OSF St. Joseph Medical Center

Bloomington, Illinois

Surgery with da Vinci®

daVinci_Machine_clip.jpg You've just been diagnosed with a condition requiring surgery. Until recently, options included traditional surgery with a large open incision or laparoscopy, which uses small incisions but is typically limited to simple procedures.

Now at OSF HealthCare St. Joseph Medical Center, there is another option – a minimally invasive alternative to both open surgery and laparoscopy. Through use of the da Vinci® Surgical System, our surgeons are now able to offer a minimally invasive option for complex surgical procedures.

The da Vinci System allows for major surgery to be performed through the smallest of incisions. For you, this means less pain, a shorter hospital stay, faster return to normal daily activities, as well as potential for a better outcome.

The da Vinci System is a sophisticated robotic platform designed to expand the surgeon's capabilities.

With da Vinci, small incisions are used to introduce miniaturized wristed instruments and a high-definition 3-D camera. From the da Vinci console, your surgeon views a magnified, high-resolution 3-D image of the surgical site. At the same time, state-of-the-art robotic and computer technologies scale, filter and seamlessly translate your surgeon's hand movements into precise micro-movements of the da Vinci instruments. The System cannot be programmed, nor can it make decisions on its own. Rather, the da Vinci System requires that every surgical maneuver be performed with direct input from your surgeon. 

Surgery with the da Vinci Surgical System may not be appropriate for every individual. Always ask your doctor about all treatment options, as well as their risks and benefits.

Features and Safety


The da Vinci Surgical System is the only commercially available technology that can provide surgeons with the precision, dexterity and control of traditional open surgery, while only requiring 1-2 cm incisions. The da Vinci Surgical System consists of an ergonomically designed surgeon’s console, a patient cart with four interactive robotic arms, a high-performance vision system and patented EndoWrist instruments.

At the da Vinci console, your surgeon operates while seated comfortably, viewing a highly magnified 3-D image of the body’s interior. To operate, the surgeon uses master controls that work like forceps. As controls are manipulated, da Vinci responds to their input in real time, translating their hand, wrist and finger movements into precise movements of miniaturized instruments at the patient-side cart.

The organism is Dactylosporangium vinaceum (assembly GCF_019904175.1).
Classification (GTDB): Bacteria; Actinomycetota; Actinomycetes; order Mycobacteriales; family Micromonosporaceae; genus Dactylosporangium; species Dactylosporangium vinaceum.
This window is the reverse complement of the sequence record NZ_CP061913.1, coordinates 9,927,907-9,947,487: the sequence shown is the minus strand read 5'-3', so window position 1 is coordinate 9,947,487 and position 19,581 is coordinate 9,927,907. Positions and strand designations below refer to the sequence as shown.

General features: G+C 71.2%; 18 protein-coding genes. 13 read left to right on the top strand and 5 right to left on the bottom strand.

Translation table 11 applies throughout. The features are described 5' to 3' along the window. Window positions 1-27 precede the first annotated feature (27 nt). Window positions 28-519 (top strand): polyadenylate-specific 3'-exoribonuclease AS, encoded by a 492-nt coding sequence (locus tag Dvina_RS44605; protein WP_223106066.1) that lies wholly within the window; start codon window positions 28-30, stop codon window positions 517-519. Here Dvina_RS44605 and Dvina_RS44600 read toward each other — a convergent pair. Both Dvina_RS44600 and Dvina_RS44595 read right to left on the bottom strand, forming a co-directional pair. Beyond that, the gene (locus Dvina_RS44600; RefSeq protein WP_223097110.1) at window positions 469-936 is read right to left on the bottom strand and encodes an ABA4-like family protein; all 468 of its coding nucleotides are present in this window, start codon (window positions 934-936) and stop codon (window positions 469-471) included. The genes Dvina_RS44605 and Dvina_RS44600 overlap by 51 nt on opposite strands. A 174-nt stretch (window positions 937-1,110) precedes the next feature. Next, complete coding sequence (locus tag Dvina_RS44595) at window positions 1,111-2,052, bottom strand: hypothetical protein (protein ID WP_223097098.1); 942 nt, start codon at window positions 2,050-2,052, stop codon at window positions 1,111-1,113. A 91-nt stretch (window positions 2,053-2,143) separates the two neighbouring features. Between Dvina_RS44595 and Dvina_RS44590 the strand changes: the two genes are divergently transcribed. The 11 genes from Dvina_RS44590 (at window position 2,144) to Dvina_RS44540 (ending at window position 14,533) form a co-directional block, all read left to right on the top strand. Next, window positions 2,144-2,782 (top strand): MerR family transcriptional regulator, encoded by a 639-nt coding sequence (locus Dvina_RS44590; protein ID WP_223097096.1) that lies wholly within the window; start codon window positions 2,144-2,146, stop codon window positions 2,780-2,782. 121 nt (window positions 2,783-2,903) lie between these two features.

The patient cart holds up to three EndoWrist instruments and one 3-D camera. To access the target anatomy, your surgeon introduces the EndoWrist instruments into the body through a series of dime-sized incisions. A broad range of instrument types are available to help surgeons perform specialized surgical tasks with precision and control. Since the patient cart does the work of holding and repositioning the instruments and camera – and because surgeons operate while seated – they experience much less fatigue in performing surgery with the da Vinci System.


When considering surgical treatment options, many patients have concerns about safety. In particular, patients question whether da Vinci Surgery is as safe as traditional methods.
In fact, the da Vinci Surgical System has been used successfully in tens of thousands of minimally invasive procedures worldwide. In addition, da Vinci offers multiple, redundant safety features, which make the most effective, least invasive approach potentially as safe as traditional surgical methods.

First and foremost, the da Vinci System cannot be programmed, nor can it make decisions on its own. Instead, the da Vinci System requires that every surgical maneuver be performed with direct input from your surgeon.

During the course of an operation, the da Vinci System will perform millions of safety self-checks. The System is designed to be fail-safe, which means that in the event of power interruption or a safety-check failure, the System is designed to shut down safely, allowing the surgeon to remain in control of the procedure.